4. Fate of free and linear alcohol-ethoxylate-derived fatty alcohols in activated sludge.

    PubMed

    Federle, Thomas W; Itrich, Nina R

    2006-05-01

    Pure homologues of [1-14C] C12, C14, and C16 alcohols and the linear alcohol ethoxylates, AE [1-14C alkyl] C13E9 and C16E9 were tested in a batch-activated sludge die-away system to assess their biodegradation kinetics and to predict levels of free alcohol derived from AE biodegradation in treated effluent. First-order rates for primary biodegradation were similar for all alcohols (86-113 h(-1)) and were used to predict removal under typical treatment conditions. Predicted removals of fatty alcohols ranged from 99.76% to 99.85%, consistent with published field data. During the biodegradation of the AE homologues, lower than expected levels of fatty alcohol based upon the assumption that biodegradation occurs through central fission were observed. Rather than fatty alcohols, the major metabolites were polar materials resulting from omega oxidation of the alkyl chain prior to or concurrent with central cleavage. The amounts of free fatty alcohols that were formed from AEs in influent and escape into effluent were negligible due both to their rapid degradation and to the finding that formation of free alcohol through central cleavage is only a minor degradation pathway in activated sludge. PMID:16026837

  5. A diminution in ascorbate oxidase activity affects carbon allocation and improves yield in tomato under water deficit.

    PubMed

    Garchery, Cécile; Gest, Noé; Do, Phuc T; Alhagdow, Moftah; Baldet, Pierre; Menard, Guillaume; Rothan, Christophe; Massot, Capucine; Gautier, Hélène; Aarrouf, Jawad; Fernie, Alisdair R; Stevens, Rebecca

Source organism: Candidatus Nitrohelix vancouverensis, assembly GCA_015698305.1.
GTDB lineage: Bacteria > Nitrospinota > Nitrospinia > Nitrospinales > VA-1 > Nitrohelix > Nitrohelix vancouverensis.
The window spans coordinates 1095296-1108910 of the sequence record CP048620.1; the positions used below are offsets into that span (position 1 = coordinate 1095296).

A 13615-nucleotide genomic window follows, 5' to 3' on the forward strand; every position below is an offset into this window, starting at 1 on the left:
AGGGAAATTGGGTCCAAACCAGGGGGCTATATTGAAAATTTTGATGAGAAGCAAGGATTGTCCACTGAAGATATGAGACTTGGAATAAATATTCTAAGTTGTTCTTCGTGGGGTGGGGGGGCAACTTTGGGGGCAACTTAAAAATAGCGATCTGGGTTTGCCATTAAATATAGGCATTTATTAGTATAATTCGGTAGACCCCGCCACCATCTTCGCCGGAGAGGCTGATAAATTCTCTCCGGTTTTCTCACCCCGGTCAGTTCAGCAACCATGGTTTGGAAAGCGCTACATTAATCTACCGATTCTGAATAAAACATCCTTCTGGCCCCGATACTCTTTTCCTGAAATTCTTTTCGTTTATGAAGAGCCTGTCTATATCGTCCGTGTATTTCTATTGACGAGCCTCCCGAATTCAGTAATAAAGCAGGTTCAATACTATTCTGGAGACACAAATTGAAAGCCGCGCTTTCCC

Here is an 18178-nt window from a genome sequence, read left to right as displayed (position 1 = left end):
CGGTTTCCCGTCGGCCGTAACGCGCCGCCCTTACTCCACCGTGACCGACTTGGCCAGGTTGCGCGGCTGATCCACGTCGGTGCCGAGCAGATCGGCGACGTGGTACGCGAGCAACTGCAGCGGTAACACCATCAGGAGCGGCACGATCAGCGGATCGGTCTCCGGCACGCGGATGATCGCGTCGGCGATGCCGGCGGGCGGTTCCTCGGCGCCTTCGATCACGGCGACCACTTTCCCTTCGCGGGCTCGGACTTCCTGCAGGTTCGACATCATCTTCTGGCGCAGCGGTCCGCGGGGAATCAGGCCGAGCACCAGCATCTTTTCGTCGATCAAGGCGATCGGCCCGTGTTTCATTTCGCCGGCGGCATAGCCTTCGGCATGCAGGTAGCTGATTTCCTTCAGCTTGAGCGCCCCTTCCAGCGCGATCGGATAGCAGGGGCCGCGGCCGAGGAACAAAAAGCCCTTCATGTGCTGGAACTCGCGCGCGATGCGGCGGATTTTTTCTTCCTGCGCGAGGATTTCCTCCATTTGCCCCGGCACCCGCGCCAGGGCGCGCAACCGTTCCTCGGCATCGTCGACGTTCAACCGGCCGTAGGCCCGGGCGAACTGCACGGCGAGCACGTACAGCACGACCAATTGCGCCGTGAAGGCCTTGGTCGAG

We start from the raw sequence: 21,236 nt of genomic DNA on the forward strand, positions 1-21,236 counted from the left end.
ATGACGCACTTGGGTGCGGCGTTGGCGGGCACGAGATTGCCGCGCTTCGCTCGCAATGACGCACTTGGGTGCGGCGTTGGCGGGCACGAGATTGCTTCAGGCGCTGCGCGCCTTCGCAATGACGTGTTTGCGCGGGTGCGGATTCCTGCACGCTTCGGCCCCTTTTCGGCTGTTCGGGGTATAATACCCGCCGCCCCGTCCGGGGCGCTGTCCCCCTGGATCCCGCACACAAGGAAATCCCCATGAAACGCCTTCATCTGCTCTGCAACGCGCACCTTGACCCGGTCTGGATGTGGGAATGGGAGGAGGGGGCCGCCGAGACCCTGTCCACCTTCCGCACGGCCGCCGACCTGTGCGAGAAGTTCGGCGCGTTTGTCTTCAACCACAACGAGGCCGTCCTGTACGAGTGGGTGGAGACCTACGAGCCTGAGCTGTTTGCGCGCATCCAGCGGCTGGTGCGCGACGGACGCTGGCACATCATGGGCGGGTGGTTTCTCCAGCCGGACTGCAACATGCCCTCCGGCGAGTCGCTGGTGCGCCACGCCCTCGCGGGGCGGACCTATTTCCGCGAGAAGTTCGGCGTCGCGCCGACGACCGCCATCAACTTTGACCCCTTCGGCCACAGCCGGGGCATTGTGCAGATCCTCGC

2013-01-01

    The regulation of carbon allocation between photosynthetic source leaves and sink tissues in response to stress is an important factor controlling plant yield. Ascorbate oxidase is an apoplastic enzyme, which controls the redox state of the apoplastic ascorbate pool. RNA interference was used to decrease ascorbate oxidase activity in tomato (Solanum lycopersicum L.). Fruit yield was increased in these lines under three conditions where assimilate became limiting for wild-type plants: when fruit trusses were left unpruned, when leaves were removed or when water supply was limited. Several alterations in the transgenic lines could contribute to the improved yield and favour transport of assimilate from leaves to fruits in the ascorbate oxidase lines. Ascorbate oxidase plants showed increases in stomatal conductance and leaf and fruit sugar content, as well as an altered apoplastic hexose:sucrose ratio. Modifications in gene expression, enzyme activity and the fruit metabolome were coherent with the notion of the ascorbate oxidase RNAi lines showing altered sink strength. Ascorbate oxidase may therefore be a target for strategies aimed at improving water productivity in crop species. PMID:22725103